I run below command in ubuntu:

df -h


Filesystem      Size  Used Avail Use% Mounted on
udev            111G     0  111G   0% /dev
tmpfs            23G  8.7M   23G   1% /run
/dev/sda1        29G   22G  6.8G  77% /
tmpfs           111G     0  111G   0% /dev/shm
tmpfs           5.0M     0  5.0M   0% /run/lock
tmpfs           111G     0  111G   0% /sys/fs/cgroup
none             64K     0   64K   0% /etc/network/interfaces.dynamic.d
/dev/sdb1       3.0T   72M  2.9T   1% /mnt
tmpfs            23G     0   23G   0% /run/user/1000

As stated /dev/sda1 is getting full because of high amount of data download. And /dev/sdb1 is unused. How can I make it sda1 bigger or default download packages in sdb1?

sudo blkid

/dev/sr0: UUID="0E25076072645f72" LABEL="rd_rdfe_stable.160802-0931" TYPE="udf"
/dev/sda1: LABEL="cloudimg-rootfs" UUID="b2e47a31-37fe-4914-b333-bd1c2a2dacae" TYPE="ext4" PARTUUID="c74ad4d8-01"
/dev/sdb1: UUID="5ca1e85e-5631-473a-869f-27b6dafb2d20" TYPE="ext4" PARTUUID="75cef133-3c23-4d58-a1b6-dab98f8b633c"

Upon running this command:

sudo vi /etc/fstab

CLOUD_IMG: This file was created/modified by the Cloud Image build process UUID=b2e47a31-37fe-4914-b333-bd1c2a2dacae / ext4 defaults,discard 0 0

CLOUD_IMG: This file was created/modified by the Cloud Image build process

The following is used to dynamically configured additional

NICs. Do not remove unless you know what you are doing.

none /etc/network/interfaces.dynamic.d tmpfs nodev,noexec,nosuid,size=64K 0 0 /dev/sdb1 /mnt auto defaults,nofail,comment=cloudconfig 0 2

Which one is easier option. And how can I do it?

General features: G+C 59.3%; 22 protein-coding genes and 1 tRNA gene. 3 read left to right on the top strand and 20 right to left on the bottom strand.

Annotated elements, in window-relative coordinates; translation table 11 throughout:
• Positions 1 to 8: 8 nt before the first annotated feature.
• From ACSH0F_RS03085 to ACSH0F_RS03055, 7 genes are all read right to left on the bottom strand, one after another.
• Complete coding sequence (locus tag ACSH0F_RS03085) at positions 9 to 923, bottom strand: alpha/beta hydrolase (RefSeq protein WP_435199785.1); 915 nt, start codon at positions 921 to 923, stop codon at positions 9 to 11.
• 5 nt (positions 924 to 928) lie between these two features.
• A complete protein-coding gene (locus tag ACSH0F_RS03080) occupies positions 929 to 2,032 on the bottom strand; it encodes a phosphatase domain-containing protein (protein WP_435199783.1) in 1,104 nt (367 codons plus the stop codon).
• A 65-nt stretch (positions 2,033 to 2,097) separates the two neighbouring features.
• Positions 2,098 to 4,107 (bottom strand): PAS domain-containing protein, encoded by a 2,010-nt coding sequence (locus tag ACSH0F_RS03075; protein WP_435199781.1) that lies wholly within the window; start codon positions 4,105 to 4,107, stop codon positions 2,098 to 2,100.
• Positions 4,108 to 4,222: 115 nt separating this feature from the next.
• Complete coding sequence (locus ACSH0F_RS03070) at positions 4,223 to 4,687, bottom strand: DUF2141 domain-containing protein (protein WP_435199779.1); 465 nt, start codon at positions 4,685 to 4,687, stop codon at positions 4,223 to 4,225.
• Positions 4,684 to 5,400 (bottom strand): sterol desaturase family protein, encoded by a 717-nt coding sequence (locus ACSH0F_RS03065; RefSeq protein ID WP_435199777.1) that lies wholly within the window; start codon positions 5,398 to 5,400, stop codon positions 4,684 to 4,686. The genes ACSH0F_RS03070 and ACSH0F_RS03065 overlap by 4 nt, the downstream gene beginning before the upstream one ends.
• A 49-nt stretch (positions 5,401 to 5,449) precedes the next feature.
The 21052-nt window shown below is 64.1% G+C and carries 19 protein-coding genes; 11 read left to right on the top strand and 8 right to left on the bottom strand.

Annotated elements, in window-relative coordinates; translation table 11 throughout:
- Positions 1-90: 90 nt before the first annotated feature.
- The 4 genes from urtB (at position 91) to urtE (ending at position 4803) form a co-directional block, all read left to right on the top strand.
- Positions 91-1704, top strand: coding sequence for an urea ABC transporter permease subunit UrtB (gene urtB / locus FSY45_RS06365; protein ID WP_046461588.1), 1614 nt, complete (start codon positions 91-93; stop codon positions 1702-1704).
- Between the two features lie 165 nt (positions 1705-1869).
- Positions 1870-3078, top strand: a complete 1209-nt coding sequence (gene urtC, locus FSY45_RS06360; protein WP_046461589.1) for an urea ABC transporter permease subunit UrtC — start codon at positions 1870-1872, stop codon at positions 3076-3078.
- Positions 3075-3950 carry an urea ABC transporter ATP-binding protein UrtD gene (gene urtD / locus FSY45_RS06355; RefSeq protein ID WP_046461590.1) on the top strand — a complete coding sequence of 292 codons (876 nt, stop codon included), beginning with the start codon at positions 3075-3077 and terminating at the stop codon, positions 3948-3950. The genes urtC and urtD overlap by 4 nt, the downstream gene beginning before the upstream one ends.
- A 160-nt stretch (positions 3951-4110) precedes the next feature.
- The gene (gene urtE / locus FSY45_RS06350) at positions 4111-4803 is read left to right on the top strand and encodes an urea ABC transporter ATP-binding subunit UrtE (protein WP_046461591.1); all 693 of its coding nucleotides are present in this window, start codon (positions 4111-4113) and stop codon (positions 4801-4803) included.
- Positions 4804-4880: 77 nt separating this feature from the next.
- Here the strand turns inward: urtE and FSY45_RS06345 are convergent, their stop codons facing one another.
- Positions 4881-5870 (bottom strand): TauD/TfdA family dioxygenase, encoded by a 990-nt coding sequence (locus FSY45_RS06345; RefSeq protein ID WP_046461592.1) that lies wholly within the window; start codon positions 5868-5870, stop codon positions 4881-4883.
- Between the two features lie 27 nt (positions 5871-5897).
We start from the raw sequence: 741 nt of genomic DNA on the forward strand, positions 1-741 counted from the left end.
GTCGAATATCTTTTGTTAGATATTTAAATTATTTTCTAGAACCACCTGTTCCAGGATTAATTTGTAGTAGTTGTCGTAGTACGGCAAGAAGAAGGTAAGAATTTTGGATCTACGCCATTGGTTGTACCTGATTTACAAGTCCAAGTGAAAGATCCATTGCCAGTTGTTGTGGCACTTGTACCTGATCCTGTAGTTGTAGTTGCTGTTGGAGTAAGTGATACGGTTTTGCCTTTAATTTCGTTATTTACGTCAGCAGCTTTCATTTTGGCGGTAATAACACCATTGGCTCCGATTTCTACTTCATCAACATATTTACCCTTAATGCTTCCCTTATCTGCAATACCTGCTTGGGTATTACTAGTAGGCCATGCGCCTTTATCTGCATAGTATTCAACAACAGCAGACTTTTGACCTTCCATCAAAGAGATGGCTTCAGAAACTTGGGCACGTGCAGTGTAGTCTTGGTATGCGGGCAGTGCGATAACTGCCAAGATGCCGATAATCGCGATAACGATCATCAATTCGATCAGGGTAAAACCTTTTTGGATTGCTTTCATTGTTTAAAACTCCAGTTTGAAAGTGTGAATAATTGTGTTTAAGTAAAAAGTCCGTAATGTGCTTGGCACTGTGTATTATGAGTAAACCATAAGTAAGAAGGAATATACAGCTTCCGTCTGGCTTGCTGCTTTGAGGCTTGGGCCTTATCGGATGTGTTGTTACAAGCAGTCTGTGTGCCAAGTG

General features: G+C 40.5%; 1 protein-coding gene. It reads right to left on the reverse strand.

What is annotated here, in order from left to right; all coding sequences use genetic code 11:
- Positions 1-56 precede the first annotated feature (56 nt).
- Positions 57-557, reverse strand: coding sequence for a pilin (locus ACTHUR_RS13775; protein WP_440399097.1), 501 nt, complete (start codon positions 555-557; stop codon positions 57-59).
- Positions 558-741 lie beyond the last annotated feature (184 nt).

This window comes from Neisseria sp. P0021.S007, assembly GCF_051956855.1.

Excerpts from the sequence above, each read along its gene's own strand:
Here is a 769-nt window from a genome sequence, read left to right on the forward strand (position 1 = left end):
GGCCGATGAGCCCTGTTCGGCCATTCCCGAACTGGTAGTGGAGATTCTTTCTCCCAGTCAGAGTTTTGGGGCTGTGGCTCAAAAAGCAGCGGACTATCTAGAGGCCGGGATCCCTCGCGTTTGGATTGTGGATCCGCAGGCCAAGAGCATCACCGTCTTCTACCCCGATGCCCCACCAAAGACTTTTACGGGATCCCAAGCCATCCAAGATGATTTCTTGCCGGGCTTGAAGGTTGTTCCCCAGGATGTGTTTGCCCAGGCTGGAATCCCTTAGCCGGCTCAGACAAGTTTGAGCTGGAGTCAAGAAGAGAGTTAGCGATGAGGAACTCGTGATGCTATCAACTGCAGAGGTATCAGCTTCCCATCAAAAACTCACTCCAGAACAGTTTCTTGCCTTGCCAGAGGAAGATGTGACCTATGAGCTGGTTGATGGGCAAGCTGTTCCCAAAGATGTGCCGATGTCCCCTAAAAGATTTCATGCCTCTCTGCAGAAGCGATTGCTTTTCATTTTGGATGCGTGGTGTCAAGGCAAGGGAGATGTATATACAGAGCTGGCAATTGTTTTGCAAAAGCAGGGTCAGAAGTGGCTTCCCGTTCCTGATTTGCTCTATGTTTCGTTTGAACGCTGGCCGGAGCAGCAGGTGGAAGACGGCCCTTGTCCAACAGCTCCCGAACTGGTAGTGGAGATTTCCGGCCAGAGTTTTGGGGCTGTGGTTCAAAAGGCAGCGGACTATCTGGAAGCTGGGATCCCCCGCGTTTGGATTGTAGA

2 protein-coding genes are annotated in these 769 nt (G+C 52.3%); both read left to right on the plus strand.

1 Answer 1


Short answer is that you cannot make "/" (=root partition) bigger. Seem you have a 32GB SDD for fast access and a 3TB HDD for your data. It is up to you to save the data that need speed (e.g. OS) on the SSD and your data that is just big (e.g. data files, mp3, movies, etc.) on your HDD.

Normal setup would be to mount your HDD as /home and leave the rest on the SSD. This assumes that you only install a few programs and have all your data under /home/username/Documents, /home/username/Downloads, /home/username/Music, /home/username/Pictures, /home/username/Video, etc...

Note that in the end it will depend on your setup, e.g. if you use KVM/libvirt as a virtualization solution, your virtual machines (consuming GB of data) may land in /var/lib/libvirt, hence outside of your home directory.

  • mounting /home on HDD with not really make things faster as 90% of what we access in linnux is in the /home directory. (For example if you install steam your games insall to /home/user/.local/steam....) So keep that in mind. Other then that then answer is correct.
    – coteyr
    Commented Aug 16, 2016 at 21:09

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